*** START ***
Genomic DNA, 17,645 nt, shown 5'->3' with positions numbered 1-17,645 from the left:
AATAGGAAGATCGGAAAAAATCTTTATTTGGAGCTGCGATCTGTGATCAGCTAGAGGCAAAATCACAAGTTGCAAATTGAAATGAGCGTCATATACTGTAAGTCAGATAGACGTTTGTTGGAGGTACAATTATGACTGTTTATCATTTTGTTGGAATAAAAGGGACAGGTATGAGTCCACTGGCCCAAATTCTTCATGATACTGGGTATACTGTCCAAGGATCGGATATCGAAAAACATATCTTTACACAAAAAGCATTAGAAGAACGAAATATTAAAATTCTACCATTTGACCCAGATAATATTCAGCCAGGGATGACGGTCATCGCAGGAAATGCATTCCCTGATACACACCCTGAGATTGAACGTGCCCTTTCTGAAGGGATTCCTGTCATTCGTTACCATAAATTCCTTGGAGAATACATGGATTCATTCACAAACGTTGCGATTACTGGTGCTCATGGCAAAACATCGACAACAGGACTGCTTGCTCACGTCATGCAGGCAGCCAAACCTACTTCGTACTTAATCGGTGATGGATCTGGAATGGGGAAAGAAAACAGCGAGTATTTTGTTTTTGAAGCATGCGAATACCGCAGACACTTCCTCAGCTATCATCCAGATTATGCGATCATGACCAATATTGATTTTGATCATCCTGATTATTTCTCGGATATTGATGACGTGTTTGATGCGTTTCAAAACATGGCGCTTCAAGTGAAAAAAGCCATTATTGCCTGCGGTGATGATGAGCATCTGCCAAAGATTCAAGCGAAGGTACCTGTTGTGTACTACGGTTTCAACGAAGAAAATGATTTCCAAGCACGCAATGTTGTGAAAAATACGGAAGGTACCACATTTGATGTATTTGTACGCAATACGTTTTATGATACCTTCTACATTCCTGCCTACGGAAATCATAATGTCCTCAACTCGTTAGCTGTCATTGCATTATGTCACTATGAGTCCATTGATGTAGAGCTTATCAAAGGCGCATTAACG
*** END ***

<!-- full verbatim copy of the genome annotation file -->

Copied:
Genomic DNA, 17,645 nt, shown 5'->3' with positions numbered 1-17,645 from the left:
AATAGGAAGATCGGAAAAAATCTTTATTTGGAGCTGCGATCTGTGATCAGCTAGAGGCAAAATCACAAGTTGCAAATTGAAATGAGCGTCATATACTGTAAGTCAGATAGACGTTTGTTGGAGGTACAATTATGACTGTTTATCATTTTGTTGGAATAAAAGGGACAGGTATGAGTCCACTGGCCCAAATTCTTCATGATACTGGGTATACTGTCCAAGGATCGGATATCGAAAAACATATCTTTACACAAAAAGCATTAGAAGAACGAAATATTAAAATTCTACCATTTGACCCAGATAATATTCAGCCAGGGATGACGGTCATCGCAGGAAATGCATTCCCTGATACACACCCTGAGATTGAACGTGCCCTTTCTGAAGGGATTCCTGTCATTCGTTACCATAAATTCCTTGGAGAATACATGGATTCATTCACAAACGTTGCGATTACTGGTGCTCATGGCAAAACATCGACAACAGGACTGCTTGCTCACGTCATGCAGGCAGCCAAACCTACTTCGTACTTAATCGGTGATGGATCTGGAATGGGGAAAGAAAACAGCGAGTATTTTGTTTTTGAAGCATGCGAATACCGCAGACACTTCCTCAGCTATCATCCAGATTATGCGATCATGACCAATATTGATTTTGATCATCCTGATTATTTCTCGGATATTGATGACGTGTTTGATGCGTTTCAAAACATGGCGCTTCAAGTGAAAAAAGCCATTATTGCCTGCGGTGATGATGAGCATCTGCCAAAGATTCAAGCGAAGGTACCTGTTGTGTACTACGGTTTCAACGAAGAAAATGATTTCCAAGCACGCAATGTTGTGAAAAATACGGAAGGTACCACATTTGATGTATTTGTACGCAATACGTTTTATGATACCTTCTACATTCCTGCCTACGGAAATCATAATGTCCTCAACTCGTTAGCTGTCATTGCATTATGTCACTATGAGTCCATTGATGTAGAGCTTATCAAAGGCGCATTAACG